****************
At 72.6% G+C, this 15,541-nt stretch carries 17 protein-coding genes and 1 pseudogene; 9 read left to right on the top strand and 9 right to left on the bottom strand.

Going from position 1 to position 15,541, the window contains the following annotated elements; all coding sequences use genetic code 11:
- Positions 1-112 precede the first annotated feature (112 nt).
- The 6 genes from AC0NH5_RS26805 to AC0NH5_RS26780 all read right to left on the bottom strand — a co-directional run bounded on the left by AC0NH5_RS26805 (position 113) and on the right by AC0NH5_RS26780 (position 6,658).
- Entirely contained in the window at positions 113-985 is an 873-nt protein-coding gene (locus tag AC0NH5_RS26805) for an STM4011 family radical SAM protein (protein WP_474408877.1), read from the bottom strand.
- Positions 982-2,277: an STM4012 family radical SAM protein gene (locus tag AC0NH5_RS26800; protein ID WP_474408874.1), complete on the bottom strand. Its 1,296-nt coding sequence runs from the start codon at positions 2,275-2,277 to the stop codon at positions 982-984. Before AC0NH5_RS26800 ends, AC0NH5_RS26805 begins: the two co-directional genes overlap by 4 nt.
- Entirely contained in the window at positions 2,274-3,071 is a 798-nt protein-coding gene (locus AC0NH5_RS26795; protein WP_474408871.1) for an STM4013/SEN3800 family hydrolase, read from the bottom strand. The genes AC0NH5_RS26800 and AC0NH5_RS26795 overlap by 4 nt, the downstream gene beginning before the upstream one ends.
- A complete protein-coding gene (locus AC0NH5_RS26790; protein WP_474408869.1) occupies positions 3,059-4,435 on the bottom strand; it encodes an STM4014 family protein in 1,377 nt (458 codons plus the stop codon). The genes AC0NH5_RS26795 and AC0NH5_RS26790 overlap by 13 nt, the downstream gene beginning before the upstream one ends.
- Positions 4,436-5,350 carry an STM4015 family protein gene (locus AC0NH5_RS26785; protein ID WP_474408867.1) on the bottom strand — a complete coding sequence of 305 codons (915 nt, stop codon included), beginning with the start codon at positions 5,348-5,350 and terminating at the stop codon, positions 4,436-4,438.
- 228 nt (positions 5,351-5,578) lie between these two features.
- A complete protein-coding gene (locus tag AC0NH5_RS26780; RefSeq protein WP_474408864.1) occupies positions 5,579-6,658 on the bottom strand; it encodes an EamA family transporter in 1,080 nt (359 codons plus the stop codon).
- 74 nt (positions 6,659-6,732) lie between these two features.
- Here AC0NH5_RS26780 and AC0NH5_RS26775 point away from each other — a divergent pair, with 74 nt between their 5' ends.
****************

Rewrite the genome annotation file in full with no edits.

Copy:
At 72.6% G+C, this 15,541-nt stretch carries 17 protein-coding genes and 1 pseudogene; 9 read left to right on the top strand and 9 right to left on the bottom strand.

Going from position 1 to position 15,541, the window contains the following annotated elements; all coding sequences use genetic code 11:
- Positions 1-112 precede the first annotated feature (112 nt).
- The 6 genes from AC0NH5_RS26805 to AC0NH5_RS26780 all read right to left on the bottom strand — a co-directional run bounded on the left by AC0NH5_RS26805 (position 113) and on the right by AC0NH5_RS26780 (position 6,658).
- Entirely contained in the window at positions 113-985 is an 873-nt protein-coding gene (locus tag AC0NH5_RS26805) for an STM4011 family radical SAM protein (protein WP_474408877.1), read from the bottom strand.
- Positions 982-2,277: an STM4012 family radical SAM protein gene (locus tag AC0NH5_RS26800; protein ID WP_474408874.1), complete on the bottom strand. Its 1,296-nt coding sequence runs from the start codon at positions 2,275-2,277 to the stop codon at positions 982-984. Before AC0NH5_RS26800 ends, AC0NH5_RS26805 begins: the two co-directional genes overlap by 4 nt.
- Entirely contained in the window at positions 2,274-3,071 is a 798-nt protein-coding gene (locus AC0NH5_RS26795; protein WP_474408871.1) for an STM4013/SEN3800 family hydrolase, read from the bottom strand. The genes AC0NH5_RS26800 and AC0NH5_RS26795 overlap by 4 nt, the downstream gene beginning before the upstream one ends.
- A complete protein-coding gene (locus AC0NH5_RS26790; protein WP_474408869.1) occupies positions 3,059-4,435 on the bottom strand; it encodes an STM4014 family protein in 1,377 nt (458 codons plus the stop codon). The genes AC0NH5_RS26795 and AC0NH5_RS26790 overlap by 13 nt, the downstream gene beginning before the upstream one ends.
- Positions 4,436-5,350 carry an STM4015 family protein gene (locus AC0NH5_RS26785; protein ID WP_474408867.1) on the bottom strand — a complete coding sequence of 305 codons (915 nt, stop codon included), beginning with the start codon at positions 5,348-5,350 and terminating at the stop codon, positions 4,436-4,438.
- 228 nt (positions 5,351-5,578) lie between these two features.
- A complete protein-coding gene (locus tag AC0NH5_RS26780; RefSeq protein WP_474408864.1) occupies positions 5,579-6,658 on the bottom strand; it encodes an EamA family transporter in 1,080 nt (359 codons plus the stop codon).
- 74 nt (positions 6,659-6,732) lie between these two features.
- Here AC0NH5_RS26780 and AC0NH5_RS26775 point away from each other — a divergent pair, with 74 nt between their 5' ends.